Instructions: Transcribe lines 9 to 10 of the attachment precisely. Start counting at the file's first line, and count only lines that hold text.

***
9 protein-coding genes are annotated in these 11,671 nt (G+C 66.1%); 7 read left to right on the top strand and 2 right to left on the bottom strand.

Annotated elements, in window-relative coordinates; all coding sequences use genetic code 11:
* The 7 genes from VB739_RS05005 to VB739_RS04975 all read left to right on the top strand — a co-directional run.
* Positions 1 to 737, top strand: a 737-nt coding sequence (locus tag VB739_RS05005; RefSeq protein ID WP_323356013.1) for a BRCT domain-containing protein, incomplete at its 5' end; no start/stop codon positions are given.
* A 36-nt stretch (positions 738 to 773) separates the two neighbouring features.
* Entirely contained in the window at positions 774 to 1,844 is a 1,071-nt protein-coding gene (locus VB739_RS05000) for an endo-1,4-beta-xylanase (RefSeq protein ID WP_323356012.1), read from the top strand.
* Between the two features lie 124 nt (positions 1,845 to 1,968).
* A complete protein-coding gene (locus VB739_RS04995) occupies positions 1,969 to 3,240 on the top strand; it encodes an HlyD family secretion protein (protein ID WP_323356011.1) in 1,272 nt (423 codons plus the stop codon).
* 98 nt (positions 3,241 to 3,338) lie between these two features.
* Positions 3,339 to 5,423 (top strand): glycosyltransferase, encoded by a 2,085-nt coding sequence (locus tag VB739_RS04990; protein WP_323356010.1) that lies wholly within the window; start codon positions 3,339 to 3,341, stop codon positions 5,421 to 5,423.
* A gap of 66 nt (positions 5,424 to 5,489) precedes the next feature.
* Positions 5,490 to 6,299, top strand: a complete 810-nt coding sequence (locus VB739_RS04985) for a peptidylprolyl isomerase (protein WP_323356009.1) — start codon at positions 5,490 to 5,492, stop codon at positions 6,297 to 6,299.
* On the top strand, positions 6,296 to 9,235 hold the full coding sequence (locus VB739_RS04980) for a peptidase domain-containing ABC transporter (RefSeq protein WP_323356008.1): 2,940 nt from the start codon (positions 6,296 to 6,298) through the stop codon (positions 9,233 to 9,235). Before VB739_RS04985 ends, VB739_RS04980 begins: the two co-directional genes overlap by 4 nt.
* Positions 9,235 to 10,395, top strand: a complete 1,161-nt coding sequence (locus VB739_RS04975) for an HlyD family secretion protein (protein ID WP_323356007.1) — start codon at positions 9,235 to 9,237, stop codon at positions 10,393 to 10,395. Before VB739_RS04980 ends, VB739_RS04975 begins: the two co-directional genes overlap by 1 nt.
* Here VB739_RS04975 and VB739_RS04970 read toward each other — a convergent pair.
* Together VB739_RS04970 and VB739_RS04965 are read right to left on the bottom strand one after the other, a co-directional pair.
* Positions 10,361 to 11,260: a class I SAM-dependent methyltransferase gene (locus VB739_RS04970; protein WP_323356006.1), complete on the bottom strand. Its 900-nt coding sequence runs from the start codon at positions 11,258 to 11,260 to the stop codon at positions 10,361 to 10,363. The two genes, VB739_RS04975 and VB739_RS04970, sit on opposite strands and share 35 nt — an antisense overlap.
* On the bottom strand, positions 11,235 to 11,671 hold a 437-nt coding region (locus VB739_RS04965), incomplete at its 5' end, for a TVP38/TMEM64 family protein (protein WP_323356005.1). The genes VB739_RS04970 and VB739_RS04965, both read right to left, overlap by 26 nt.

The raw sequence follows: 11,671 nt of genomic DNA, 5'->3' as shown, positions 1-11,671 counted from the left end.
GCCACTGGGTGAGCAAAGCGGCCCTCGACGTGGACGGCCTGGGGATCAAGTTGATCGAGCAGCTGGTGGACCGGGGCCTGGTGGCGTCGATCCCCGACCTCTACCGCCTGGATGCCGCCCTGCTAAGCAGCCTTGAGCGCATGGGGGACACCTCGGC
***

* 98 nt (positions 3,241 to 3,338) lie between these two features.
* Positions 3,339 to 5,423 (top strand): glycosyltransferase, encoded by a 2,085-nt coding sequence (locus tag VB739_RS04990; protein WP_323356010.1) that lies wholly within the window; start codon positions 3,339 to 3,341, stop codon positions 5,421 to 5,423.